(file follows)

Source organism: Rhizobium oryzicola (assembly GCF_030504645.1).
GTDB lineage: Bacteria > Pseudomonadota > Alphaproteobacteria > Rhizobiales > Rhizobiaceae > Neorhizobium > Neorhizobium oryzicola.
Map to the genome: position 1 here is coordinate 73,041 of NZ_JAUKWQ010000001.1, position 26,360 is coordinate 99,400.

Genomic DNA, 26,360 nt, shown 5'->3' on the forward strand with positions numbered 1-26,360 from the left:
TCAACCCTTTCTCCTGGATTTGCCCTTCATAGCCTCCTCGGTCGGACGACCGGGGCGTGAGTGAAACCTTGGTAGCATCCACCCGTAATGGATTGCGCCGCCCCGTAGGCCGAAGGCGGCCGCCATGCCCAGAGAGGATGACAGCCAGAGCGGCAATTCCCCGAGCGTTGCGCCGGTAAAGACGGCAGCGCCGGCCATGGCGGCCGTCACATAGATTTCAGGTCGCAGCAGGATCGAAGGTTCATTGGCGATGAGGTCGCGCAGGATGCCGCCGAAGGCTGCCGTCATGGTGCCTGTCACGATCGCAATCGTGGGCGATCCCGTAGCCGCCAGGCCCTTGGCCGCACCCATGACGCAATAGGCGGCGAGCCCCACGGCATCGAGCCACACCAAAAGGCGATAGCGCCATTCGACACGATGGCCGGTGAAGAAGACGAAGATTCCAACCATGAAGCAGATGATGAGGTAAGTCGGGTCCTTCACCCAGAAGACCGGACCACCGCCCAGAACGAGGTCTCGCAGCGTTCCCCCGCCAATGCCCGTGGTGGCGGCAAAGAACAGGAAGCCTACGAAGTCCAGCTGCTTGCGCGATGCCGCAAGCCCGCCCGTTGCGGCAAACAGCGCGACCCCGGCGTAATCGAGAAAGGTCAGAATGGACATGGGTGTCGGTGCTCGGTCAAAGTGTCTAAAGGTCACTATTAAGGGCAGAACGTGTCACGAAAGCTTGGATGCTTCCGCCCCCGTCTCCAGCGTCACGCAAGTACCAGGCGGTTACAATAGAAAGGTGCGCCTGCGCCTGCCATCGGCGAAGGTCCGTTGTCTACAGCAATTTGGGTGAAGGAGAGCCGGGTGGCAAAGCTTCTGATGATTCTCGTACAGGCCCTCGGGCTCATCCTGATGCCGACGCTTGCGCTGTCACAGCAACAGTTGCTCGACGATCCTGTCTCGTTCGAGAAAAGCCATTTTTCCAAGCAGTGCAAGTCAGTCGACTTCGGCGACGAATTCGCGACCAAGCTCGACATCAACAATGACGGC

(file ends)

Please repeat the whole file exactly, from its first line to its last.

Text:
Source organism: Rhizobium oryzicola (assembly GCF_030504645.1).
GTDB lineage: Bacteria > Pseudomonadota > Alphaproteobacteria > Rhizobiales > Rhizobiaceae > Neorhizobium > Neorhizobium oryzicola.
Map to the genome: position 1 here is coordinate 73,041 of NZ_JAUKWQ010000001.1, position 26,360 is coordinate 99,400.

Genomic DNA, 26,360 nt, shown 5'->3' on the forward strand with positions numbered 1-26,360 from the left:
TCAACCCTTTCTCCTGGATTTGCCCTTCATAGCCTCCTCGGTCGGACGACCGGGGCGTGAGTGAAACCTTGGTAGCATCCACCCGTAATGGATTGCGCCGCCCCGTAGGCCGAAGGCGGCCGCCATGCCCAGAGAGGATGACAGCCAGAGCGGCAATTCCCCGAGCGTTGCGCCGGTAAAGACGGCAGCGCCGGCCATGGCGGCCGTCACATAGATTTCAGGTCGCAGCAGGATCGAAGGTTCATTGGCGATGAGGTCGCGCAGGATGCCGCCGAAGGCTGCCGTCATGGTGCCTGTCACGATCGCAATCGTGGGCGATCCCGTAGCCGCCAGGCCCTTGGCCGCACCCATGACGCAATAGGCGGCGAGCCCCACGGCATCGAGCCACACCAAAAGGCGATAGCGCCATTCGACACGATGGCCGGTGAAGAAGACGAAGATTCCAACCATGAAGCAGATGATGAGGTAAGTCGGGTCCTTCACCCAGAAGACCGGACCACCGCCCAGAACGAGGTCTCGCAGCGTTCCCCCGCCAATGCCCGTGGTGGCGGCAAAGAACAGGAAGCCTACGAAGTCCAGCTGCTTGCGCGATGCCGCAAGCCCGCCCGTTGCGGCAAACAGCGCGACCCCGGCGTAATCGAGAAAGGTCAGAATGGACATGGGTGTCGGTGCTCGGTCAAAGTGTCTAAAGGTCACTATTAAGGGCAGAACGTGTCACGAAAGCTTGGATGCTTCCGCCCCCGTCTCCAGCGTCACGCAAGTACCAGGCGGTTACAATAGAAAGGTGCGCCTGCGCCTGCCATCGGCGAAGGTCCGTTGTCTACAGCAATTTGGGTGAAGGAGAGCCGGGTGGCAAAGCTTCTGATGATTCTCGTACAGGCCCTCGGGCTCATCCTGATGCCGACGCTTGCGCTGTCACAGCAACAGTTGCTCGACGATCCTGTCTCGTTCGAGAAAAGCCATTTTTCCAAGCAGTGCAAGTCAGTCGACTTCGGCGACGAATTCGCGACCAAGCTCGACATCAACAATGACGGC